Friday, April 3, 2009

Facilitating Assistive Technology: Working with Families as Experts

A few weeks ago, I had a parent contact me, concerned about some options we were presenting for her child using assistive technology. She shared that she felt she was the expert on her child and that we were moving in the wrong direction.
Let me state that, #1: We would not have done anything until a meeting with the parent, and #2: we were looking at some options for accommodating curriculum at school, not new access, a new wheelchair, new routine, etc. She had heard round-robin through the assistant about our ideas and was emphatic that we not try them.
I keep going back to her comment that she was the expert on her child. I had positive and negative emotions on that one. I have been turning it around in my mind and have all kinds of thoughts on it, but today I attended a webinar with Roberta DePompei, Ph.D. from the Unversity of Akron in Akron, Ohio. Her presentation title was "Working with Familes after Traumatic Brain Injury: Families as Experts." (It will be available on the TBI Educator website in a few days if you would like to view and listen to it.)
I believe, as Roberta does, that there is a lot of valuable information that parents have to give. The traditional assumption is that professionals are the experts with technical resources and knowledge, but Dr. DePompei shares that there are TWO other experts - the student who lives in the diability and the people who live with the disability. She shares that when you are in doubt, consult and trust those living with the disability, in this case, traumatic brain injury - or after brain injury.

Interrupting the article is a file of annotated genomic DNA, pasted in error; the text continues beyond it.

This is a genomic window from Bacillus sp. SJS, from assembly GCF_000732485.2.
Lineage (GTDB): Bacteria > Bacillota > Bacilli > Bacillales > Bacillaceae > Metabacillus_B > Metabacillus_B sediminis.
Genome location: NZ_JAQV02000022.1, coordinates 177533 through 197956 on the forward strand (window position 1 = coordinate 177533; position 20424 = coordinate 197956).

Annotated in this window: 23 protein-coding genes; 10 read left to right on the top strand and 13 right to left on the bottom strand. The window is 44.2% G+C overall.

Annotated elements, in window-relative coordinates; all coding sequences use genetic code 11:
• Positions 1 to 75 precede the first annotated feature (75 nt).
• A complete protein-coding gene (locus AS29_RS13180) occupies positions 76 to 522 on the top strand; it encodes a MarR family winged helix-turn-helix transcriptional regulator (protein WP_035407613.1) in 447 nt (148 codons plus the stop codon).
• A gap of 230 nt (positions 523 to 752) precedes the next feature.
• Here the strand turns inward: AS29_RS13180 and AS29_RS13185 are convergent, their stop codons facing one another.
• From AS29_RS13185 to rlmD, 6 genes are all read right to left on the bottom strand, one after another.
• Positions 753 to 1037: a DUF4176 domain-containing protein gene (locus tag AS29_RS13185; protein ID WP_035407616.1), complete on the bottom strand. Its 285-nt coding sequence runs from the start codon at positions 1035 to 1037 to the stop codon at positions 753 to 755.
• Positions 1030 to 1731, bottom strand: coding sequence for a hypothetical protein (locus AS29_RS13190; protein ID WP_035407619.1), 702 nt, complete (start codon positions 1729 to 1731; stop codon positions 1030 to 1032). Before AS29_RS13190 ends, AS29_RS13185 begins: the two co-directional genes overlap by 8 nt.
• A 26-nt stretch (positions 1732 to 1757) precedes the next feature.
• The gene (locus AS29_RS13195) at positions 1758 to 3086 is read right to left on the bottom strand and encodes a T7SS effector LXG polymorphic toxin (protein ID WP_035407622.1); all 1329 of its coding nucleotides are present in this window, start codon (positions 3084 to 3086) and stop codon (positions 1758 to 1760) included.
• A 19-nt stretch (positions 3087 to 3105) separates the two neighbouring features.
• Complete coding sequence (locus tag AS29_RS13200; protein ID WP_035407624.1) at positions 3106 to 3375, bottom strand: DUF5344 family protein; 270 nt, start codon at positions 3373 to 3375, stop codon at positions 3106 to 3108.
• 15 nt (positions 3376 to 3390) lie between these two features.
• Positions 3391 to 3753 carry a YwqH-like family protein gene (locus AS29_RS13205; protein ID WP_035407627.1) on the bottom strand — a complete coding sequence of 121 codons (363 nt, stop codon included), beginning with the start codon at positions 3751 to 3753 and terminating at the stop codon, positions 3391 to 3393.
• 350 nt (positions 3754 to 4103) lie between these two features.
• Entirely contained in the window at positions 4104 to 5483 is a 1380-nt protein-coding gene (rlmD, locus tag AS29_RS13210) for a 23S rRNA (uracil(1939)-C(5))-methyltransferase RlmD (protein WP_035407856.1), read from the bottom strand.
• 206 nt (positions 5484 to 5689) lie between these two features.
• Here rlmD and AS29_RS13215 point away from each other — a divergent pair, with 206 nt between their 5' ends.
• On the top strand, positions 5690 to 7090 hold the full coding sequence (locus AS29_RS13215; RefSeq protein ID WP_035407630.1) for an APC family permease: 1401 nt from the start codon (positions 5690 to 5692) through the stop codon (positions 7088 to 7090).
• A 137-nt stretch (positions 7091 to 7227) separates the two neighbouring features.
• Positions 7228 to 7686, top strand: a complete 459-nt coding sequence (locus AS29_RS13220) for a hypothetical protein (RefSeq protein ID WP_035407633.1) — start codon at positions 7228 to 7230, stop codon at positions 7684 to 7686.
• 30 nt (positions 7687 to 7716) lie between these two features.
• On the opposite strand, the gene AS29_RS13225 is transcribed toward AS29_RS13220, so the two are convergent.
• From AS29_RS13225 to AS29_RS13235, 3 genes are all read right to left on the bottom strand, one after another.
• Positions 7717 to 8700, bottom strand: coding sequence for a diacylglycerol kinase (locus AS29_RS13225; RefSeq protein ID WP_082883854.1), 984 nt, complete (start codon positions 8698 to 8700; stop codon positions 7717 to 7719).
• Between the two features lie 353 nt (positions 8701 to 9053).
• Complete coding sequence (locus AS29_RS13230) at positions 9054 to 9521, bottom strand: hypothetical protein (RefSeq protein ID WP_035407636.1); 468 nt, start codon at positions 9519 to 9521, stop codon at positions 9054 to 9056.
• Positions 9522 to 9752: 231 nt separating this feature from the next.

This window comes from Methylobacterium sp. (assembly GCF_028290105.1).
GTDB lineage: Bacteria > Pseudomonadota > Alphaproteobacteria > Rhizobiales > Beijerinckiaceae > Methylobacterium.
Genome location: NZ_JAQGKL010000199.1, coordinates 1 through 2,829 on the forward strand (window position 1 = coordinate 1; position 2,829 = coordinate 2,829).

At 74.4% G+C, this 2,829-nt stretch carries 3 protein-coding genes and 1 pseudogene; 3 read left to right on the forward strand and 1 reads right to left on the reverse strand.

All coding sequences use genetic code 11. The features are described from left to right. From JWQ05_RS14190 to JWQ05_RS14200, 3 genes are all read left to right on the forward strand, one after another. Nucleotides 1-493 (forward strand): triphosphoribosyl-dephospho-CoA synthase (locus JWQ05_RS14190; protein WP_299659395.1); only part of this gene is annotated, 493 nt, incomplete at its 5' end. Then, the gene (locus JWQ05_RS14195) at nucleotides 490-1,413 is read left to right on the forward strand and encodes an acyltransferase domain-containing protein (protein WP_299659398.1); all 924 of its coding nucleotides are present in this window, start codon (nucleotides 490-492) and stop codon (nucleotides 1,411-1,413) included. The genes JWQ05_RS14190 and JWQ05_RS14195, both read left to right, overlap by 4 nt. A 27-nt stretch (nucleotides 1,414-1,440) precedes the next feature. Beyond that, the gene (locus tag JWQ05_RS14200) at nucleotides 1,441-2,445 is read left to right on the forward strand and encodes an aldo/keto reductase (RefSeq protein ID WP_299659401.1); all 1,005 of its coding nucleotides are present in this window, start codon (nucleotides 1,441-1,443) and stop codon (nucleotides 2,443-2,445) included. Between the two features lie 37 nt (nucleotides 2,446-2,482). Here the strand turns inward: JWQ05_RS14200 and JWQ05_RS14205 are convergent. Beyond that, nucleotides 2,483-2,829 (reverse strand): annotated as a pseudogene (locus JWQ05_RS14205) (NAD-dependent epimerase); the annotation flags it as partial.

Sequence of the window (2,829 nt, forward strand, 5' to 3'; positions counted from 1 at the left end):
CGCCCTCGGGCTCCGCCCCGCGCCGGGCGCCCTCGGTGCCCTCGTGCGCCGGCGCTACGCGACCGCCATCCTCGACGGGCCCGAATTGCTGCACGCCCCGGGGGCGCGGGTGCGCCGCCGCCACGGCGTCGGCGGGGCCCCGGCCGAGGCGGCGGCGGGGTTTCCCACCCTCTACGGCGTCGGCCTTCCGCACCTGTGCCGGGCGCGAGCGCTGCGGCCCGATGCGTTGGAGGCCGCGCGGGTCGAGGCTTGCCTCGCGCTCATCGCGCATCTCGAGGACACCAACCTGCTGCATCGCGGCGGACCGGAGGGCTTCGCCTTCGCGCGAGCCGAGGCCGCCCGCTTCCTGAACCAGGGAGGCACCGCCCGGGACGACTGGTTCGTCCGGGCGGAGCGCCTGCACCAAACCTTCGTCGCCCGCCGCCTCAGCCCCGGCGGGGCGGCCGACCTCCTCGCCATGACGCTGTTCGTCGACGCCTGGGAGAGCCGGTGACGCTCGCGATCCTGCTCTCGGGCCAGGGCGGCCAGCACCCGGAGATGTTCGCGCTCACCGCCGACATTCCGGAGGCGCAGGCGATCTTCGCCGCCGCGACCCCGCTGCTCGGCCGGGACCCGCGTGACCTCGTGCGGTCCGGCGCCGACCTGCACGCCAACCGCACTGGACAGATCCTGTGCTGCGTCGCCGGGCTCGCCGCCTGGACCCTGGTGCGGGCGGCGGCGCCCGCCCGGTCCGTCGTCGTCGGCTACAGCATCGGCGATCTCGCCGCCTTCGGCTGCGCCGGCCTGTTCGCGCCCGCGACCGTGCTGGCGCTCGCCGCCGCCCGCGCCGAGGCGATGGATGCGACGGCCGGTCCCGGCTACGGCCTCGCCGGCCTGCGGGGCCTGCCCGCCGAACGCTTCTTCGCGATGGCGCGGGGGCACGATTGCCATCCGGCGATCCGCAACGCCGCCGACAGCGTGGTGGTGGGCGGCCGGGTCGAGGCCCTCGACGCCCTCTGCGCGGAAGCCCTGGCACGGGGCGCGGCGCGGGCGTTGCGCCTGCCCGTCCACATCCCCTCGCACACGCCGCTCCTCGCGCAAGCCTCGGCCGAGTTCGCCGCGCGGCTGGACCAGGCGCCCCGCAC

Now to my parent a few of weeks back...
I would hope that I present myself as a professional who values the input and significance of the student and the family. If not, I need to work on it because I do believe in it. A good assessment is made by a team of professionals and family members. When professionals disregard the information that parents and a student can contribute in decision making, diagnosis and assistive technology considerations, then the implementation can run into snags and waste everyone's time (and money).
I hope you will take Dr. DePompei's suggestion to heart in your practice and allow parents and students to give their perspectives and be recognized as the experts they truly are. They have a lot to contribute. Now I need to re-address these affirmations to the families I see and work with.
All the best to you!
Lon

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3 comments:

Susabelle said...

It is sometimes a fine line we walk, between providing what we think will work, and what the client/client's family thinks will work. Most of the time, it's a little bit of both. I wrote an article about something similar a few weeks ago, only it was about the redesign of a popular website. Sometimes the client doesn't know what they need until they are presented with a solution they didn't ask for. So our input as providers is important, we can see a bigger picture and give information on unknown needs. But then again, the client themselves (and/or their caregivers) also have a list of "needs" and "wants" that have to be considered.

Lon said...

It is a fine line. I know that I have a unique position and knowledge base to share. I think together, we as a team can find the best things for students - and we need to stop labels of who is an expert and who is not so we can all contribute our best towards the end goal.

narrator said...

As I always suggest in "Toolbelt Theory," we have to switch from a sense of being "prescribing professionals" to being guides and collaborators. Only when we recognise the inherent expertise in those we work with will we really be building independence.

- Ira Socol